The EP can be fairly evenly split into two conceptual halves - the end of the record features two indie-country/pop songs that could have easily fit on The Beagle And The Dove, while the first half of the EP sees the band exploring a more 'spacey' sound than their previous release (and as such contains the more successful offerings in my opinion). In Colour opens with its best cut, the repetitively psychedelic 'Rainbow Kraut'. Built mostly around a repeating fuzz-bass riff it's one of the more interestingly structured songs that band have written, and certainly the most aggressive sounding (probably most akin to 'Smashing The Speed Of Sound' from the previous EP). The repetitiveness of the song's central riff seems to stretch it out for much longer than its 4minute running time, which is probably a good thing. Below is the equally psychedelic (and fairly cool) video clip for the song.
Track two features one of the bands oldest numbers, 'Luxembourg'. The song continues the moody feel of 'Rainbow Kraut', having traded some of the bounce and energy of its original live version for space and atmosphere, becoming the dreamiest song in the bands ouvre (personally I prefer the earlier, more dynamic live version, but this particular recording makes it somewhat more unique and probably fits more with the sound of In Colour). I do like the way that they've slightly dirtied up the end of the songs with some ever-so-dissonant guitars.
Returning to the slightly countrified 60's pop found on The Beagle And The Dove, 'Mother' (as with 'Luxembourg') is another song that the band have been playing for a while now. This song features incongruously poppy verses (with their pseudo-murder-ballad lyrics) against a bridge riff ripped from The Flaming Lip's 'Be My Head' - I should also note the really cool little distorted guitar part in the chorus. The recording makes it sound kind of like a My Morning Jacket song, such is the liberal use of reverb over the whole track. It kind of robs the track of some of its impact - those big riffs in the middle of each verse don't quite have the impact that they once did. Still, the requisite string-and-horn filled epic outro is successful.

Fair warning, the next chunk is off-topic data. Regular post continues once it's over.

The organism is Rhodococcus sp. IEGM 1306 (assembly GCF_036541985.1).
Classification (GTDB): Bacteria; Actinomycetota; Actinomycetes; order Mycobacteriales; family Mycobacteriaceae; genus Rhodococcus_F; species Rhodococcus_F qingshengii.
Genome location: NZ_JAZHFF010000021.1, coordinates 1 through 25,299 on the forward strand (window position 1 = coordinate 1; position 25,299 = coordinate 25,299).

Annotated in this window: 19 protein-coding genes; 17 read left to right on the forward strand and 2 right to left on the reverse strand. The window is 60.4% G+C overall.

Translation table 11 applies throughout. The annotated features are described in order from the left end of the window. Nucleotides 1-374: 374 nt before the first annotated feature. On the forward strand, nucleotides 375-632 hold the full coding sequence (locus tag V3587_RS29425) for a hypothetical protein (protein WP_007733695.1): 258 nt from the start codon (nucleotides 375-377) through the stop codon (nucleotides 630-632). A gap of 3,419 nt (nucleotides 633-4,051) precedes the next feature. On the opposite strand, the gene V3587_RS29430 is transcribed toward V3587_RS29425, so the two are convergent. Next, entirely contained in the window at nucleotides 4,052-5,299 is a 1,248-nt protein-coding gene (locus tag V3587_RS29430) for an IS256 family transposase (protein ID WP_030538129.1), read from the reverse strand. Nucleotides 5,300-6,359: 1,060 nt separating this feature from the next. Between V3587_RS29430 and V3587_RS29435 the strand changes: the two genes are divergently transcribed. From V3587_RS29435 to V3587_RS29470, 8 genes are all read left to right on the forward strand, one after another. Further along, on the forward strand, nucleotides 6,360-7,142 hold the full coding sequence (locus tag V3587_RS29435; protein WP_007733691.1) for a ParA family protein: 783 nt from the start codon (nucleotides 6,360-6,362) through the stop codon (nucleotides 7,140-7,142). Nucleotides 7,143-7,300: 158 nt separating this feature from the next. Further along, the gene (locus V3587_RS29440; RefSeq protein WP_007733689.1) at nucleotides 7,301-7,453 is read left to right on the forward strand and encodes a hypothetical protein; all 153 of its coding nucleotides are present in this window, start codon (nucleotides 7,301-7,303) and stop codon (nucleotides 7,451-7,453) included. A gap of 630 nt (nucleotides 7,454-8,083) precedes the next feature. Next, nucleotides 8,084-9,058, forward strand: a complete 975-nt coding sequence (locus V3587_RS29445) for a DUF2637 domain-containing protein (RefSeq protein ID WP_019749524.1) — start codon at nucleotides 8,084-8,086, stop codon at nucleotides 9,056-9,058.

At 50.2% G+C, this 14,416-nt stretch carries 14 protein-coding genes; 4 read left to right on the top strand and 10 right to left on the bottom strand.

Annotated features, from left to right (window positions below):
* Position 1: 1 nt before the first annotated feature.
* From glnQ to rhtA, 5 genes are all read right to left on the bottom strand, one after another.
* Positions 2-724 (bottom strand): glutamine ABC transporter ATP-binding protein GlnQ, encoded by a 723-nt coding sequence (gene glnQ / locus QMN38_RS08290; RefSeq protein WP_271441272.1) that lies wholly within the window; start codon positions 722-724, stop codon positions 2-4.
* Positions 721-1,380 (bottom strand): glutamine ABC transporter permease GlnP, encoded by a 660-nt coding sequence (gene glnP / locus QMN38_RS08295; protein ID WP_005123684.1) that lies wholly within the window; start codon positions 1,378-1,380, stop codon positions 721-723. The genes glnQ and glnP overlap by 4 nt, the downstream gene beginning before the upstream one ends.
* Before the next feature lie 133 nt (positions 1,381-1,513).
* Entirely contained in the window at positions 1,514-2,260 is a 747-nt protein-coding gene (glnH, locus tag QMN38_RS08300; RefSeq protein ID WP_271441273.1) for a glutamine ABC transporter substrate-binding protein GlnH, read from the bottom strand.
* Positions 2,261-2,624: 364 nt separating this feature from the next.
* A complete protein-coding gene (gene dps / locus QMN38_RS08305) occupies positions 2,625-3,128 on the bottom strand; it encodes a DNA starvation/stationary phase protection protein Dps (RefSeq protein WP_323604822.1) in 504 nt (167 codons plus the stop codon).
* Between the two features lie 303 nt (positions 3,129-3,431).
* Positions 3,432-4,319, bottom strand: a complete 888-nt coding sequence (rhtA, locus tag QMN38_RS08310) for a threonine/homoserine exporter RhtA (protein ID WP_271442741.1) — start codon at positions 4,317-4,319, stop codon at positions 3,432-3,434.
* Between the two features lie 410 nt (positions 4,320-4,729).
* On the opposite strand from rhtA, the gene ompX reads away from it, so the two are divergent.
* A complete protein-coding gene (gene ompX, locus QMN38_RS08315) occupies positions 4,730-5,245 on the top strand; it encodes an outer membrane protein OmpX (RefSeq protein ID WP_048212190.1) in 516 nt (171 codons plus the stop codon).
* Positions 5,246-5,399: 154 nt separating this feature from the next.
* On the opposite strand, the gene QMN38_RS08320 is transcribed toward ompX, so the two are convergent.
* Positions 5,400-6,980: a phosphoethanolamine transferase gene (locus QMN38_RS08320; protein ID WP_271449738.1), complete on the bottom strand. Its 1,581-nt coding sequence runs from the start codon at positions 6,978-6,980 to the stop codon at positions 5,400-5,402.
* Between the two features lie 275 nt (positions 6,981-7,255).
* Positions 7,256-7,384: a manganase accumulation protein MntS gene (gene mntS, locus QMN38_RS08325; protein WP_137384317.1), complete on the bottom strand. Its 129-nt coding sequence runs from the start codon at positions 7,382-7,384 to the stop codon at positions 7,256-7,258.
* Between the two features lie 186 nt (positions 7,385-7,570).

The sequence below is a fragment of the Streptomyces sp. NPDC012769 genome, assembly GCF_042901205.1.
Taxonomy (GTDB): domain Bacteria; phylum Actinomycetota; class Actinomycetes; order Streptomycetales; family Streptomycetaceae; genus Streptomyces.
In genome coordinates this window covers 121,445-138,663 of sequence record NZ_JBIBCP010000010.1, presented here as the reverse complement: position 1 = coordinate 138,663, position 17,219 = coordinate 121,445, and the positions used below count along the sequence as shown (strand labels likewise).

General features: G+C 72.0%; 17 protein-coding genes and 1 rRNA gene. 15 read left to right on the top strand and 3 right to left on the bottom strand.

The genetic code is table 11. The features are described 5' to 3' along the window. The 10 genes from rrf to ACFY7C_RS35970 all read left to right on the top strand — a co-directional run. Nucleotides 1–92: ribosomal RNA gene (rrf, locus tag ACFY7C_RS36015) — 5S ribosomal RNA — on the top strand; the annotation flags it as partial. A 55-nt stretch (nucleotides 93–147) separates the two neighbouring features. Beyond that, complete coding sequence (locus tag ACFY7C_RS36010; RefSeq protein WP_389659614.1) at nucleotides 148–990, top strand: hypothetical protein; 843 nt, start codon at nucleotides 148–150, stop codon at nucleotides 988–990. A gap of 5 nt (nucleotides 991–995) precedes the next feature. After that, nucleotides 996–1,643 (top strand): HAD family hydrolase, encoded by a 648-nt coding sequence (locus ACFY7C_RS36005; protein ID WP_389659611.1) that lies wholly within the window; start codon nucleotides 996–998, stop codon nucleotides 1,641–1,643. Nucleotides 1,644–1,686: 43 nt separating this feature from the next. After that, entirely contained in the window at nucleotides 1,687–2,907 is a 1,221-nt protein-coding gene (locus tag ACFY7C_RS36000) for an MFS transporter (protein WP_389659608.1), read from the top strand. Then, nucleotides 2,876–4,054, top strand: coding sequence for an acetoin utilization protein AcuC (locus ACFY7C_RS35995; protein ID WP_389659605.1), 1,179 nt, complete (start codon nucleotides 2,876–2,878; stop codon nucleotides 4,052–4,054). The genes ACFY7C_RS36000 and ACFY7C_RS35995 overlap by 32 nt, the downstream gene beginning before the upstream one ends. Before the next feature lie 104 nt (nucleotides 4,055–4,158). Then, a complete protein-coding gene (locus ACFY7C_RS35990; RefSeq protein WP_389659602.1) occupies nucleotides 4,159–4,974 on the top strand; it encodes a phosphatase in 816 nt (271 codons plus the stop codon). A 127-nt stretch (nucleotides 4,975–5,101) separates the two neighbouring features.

'Harlequin Maid' is kind of a strange one - on paper it should be a killer song, it contains all of the ingredients for a great pop number: a clever melody, colourful harmonies, a good bouncy rhythm. Despite that it just fails to engage somehow - as a friend put it, the song is great while you're listening to it but once it's done it can be difficult to remember how it went. Perhaps it's a matter of the song being too clever and polished for its own good? Again, the reverberant recording seems to rob the song of some of its power - it's so light and airy that there's nothing left to really grab a hold of. There is a pretty killer guitar riff in the chorus though, the chamber-pop middle-section is quite fantastic (and the one example of the music really benefiting from the spacious production), and the outro reminds me of Blur (in a good way), so perhaps it's just more of a grower than the others.
'Rainbow Kraut' is definitely one of the most accomplished numbers in the JSS songbook, but personally I don't find the rest of In Colour to be quite as strong (which isn't necessarily to say that the other tracks are weak by any means). I would LOVE to see the band go in and record a fairly live sounding album next, forgoing some of the bells & whistles and extra polish that they've had on their two releases so far (two if you count the initial self-titled EP and The Beagle And The Dove as one release). They have 6 members on multiple guitars, multiple keys, horns, 3 singers, mandolin... they're certainly not lacking for instrumentation, so pretty much anything they put down is going to sound pretty massive and lush. I'd like to see them to take a 'less is more' approach every now and then, so that those really big, orchestrated moments have a chance to seem as huge as they should. Well, that's my preference.